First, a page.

Presumptive Republican nominee Donald Trump told Reuters in a wide-ranging interview on Tuesday that he would be willing to talk to North Korean leader Kim Jong Un to try to stop Pyongyang's nuclear program.
He also called for a renegotiation of the Paris climate accord and said he would dismantle most of the Dodd-Frank financial regulations if he is elected president.
Here are excerpts of the interview.
On speaking to Kim Jong Un:
"I would speak to him. I would have no problem speaking to him. At the same time, I would put a lot of pressure on China because economically we have tremendous power over China. People don't realize that. They are extracting vast billions of dollars out of our country. Billions. And we have tremendous power over China. China can solve that problem with one meeting or one phone call."
Wall Street regulation
On breaking up big banks:
"The big banks aren't big banks compared to other big banks. In other words if you look at the big banks in Germany or if you look at the big banks in China, I have the biggest bank in the world right downstairs four or five floors below us. ... If we make our big banks too much not big, they won't be able to compete with the banks from China and the banks from Germany and other big banks."
On repealing Dodd-Frank:
"I'm going to be making a statement about this in approximately two weeks having to do with Dodd-Frank. Much of it is very bad. Much of it gives so much power to the regulators that the bankers are unable to function."
"Dodd Frank has made it impossible for bankers to function. ... It makes it very hard for bankers to loan money for people to create jobs, for people with businesses to create jobs. And that has to stop. And will there be bad loans made? Yes, but there are bad loans made now with Dodd-Frank, OK, I mean all you have to do is take a look."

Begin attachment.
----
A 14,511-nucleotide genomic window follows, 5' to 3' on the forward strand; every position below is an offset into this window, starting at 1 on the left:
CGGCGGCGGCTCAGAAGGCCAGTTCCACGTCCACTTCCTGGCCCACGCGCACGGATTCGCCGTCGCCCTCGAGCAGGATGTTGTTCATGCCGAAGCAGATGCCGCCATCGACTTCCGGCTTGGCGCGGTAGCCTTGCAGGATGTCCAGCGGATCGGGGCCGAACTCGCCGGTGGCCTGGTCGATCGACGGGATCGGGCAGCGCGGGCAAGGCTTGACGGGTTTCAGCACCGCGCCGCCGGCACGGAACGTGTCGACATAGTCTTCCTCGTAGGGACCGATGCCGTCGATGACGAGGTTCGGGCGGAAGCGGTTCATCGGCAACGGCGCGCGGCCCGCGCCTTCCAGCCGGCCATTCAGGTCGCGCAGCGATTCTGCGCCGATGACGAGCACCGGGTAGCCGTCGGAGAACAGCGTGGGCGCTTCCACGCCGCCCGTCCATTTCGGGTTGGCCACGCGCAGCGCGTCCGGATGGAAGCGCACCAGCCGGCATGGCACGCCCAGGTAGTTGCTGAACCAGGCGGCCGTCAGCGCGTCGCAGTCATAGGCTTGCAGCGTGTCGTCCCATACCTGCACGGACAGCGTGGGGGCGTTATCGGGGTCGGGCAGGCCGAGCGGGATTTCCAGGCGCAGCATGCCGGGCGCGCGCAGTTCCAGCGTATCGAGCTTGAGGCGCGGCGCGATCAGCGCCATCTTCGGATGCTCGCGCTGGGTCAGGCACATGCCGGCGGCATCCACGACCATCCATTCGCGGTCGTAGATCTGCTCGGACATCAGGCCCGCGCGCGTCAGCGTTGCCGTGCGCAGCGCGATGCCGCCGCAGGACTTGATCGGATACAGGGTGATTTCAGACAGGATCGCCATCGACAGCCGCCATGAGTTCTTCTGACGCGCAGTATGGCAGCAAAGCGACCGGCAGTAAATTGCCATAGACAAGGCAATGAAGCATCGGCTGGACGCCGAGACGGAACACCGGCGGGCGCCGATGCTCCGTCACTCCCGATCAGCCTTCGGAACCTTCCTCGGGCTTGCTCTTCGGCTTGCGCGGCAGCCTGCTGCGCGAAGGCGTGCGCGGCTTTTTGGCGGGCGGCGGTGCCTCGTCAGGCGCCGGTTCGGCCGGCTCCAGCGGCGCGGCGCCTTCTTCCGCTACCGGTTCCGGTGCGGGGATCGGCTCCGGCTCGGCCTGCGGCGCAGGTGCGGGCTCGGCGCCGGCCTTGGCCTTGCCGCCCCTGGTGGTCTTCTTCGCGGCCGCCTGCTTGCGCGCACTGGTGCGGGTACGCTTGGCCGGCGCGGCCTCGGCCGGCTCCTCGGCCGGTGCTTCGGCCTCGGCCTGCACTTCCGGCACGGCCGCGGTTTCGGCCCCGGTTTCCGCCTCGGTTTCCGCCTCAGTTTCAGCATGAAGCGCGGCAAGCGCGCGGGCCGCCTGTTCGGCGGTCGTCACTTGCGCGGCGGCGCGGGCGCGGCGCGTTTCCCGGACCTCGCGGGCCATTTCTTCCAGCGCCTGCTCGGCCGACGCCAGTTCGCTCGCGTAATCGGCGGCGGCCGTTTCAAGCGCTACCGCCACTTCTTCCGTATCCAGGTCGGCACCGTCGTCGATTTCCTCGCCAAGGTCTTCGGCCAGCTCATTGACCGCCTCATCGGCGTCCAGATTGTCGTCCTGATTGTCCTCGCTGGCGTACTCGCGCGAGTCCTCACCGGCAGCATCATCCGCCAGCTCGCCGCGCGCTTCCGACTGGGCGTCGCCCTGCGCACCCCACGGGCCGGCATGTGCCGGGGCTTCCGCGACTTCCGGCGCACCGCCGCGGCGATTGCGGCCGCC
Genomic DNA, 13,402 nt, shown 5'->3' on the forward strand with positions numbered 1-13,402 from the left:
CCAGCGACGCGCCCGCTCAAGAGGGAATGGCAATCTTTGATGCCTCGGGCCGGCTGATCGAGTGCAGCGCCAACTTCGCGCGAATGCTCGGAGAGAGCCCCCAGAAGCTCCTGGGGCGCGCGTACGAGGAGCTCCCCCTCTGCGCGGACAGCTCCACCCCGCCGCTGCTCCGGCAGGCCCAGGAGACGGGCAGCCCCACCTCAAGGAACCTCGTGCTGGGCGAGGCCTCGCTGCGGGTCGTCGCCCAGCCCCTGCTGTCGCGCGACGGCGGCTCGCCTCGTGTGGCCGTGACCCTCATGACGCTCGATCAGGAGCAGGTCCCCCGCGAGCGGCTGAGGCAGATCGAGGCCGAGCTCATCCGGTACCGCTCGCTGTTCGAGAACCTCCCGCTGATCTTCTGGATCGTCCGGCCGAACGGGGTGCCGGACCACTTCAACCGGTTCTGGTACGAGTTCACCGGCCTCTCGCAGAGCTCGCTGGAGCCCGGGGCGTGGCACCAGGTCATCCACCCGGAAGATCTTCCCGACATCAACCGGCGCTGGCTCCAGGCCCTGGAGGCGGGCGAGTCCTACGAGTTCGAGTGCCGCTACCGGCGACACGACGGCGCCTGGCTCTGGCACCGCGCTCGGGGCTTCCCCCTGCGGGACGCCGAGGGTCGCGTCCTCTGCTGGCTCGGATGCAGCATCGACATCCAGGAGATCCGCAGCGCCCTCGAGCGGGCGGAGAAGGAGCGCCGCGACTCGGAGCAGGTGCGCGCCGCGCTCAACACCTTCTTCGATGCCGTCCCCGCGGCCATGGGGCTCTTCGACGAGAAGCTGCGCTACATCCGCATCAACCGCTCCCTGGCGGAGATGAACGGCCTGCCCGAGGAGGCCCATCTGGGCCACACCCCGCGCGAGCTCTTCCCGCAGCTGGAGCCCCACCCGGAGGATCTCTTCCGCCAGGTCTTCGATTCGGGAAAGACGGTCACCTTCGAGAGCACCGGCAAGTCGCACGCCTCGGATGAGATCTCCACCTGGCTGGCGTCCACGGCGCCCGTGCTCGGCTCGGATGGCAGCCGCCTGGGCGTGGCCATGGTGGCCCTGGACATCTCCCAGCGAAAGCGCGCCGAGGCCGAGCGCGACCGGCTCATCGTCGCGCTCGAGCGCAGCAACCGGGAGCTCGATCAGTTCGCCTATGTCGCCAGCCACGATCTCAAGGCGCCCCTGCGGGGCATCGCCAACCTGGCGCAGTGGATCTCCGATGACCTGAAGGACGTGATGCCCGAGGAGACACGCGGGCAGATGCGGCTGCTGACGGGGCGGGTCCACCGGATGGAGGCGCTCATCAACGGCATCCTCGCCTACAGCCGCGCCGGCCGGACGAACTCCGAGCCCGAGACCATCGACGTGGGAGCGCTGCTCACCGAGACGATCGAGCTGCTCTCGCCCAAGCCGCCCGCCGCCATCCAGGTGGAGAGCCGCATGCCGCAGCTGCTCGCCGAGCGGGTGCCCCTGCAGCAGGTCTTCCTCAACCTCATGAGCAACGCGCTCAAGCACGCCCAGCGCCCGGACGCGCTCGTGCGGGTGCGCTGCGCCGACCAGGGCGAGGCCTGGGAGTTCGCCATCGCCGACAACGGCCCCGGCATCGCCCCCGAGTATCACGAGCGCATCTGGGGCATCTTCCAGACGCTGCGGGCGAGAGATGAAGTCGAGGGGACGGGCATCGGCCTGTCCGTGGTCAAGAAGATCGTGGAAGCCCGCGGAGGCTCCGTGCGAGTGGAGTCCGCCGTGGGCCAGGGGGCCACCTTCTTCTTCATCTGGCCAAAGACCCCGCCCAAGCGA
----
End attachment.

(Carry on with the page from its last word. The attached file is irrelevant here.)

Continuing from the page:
"The rules and regulations of Dodd Frank have made it so impossible to carry out business and to, especially with respect to lending to businesses who are going to employ a lot of people. So I'm going to make a statement about it. But Dodd-Frank – I mean there are some things in Dodd-Frank that can stay but overall Dodd-Frank has been very bad."
STOCK MARKET, TECH INDUSTRY
On tech stocks:
"You have a stock market that is very strange. Could be a little bit similar to, would you say it's nine years ago now? I guess it's sort of nine years ago. But you know, you look at some of these tech stocks that are so, so weak as a concept and a company and they're selling for so much money. And I would have said can that ever happen again? I think that could happen again."
"I'm talking about companies that have never made any money, that have a bad concept and that are valued at billions of dollars. So here we go again."
On auditing the Fed:
"I think number one, the Federal Reserve should be audited. You know, they're not auditing it. And so far not too many people have been able to tell me why. I'm not one that says we should get rid of the Federal Reserve because I think the Federal Reserve has an important function, but it should certainly be audited and ... we should at least watch what they're doing from the dollar standpoint."
On timing for an audit:
"It's not my highest priority. I have other priorities like rebuild our military. ... It's not my number one priority. But certainly it's one of the things that we'll be doing."
On replacing Fed Chair Janet Yellen:
"I'm not a person that thinks Janet Yellen is doing a bad job. I happen to be a low interest rate person, unless inflation rears its ugly head, which could happen at some point. It doesn't seem like it's happening any time soon. I don't think I want to at this point - I mean, number one, she's got time left."
"I would rather have a Republican in the position, but I am not the enemy of Janet Yellen. ... Look, if interest rates were raised and if the dollar went up more, we'd be doing no business. We're being killed by other countries devaluing their currencies."
On the Paris accords:
"Not a big fan. No. Not a big fan because other countries don't adhere to it and China doesn't adhere to it, and China's spewing into the atmosphere."
"Take a look at China with certain agreements where they have to do it within 30 years, and we have to do it almost immediately. You understand what I mean by that? The agreements are not fair agreements, number one. And I would say that I will be looking at that very, very seriously, and at a minimum, I will be renegotiating those agreements. At a minimum. Ok? And at a maximum, I may do something else. But those agreements are one-sided agreements, and they're bad for the United States."
(Compiled by Alana Wise, Emily Stephenson and Caren Bohan; Editing by Jonathan Oatis)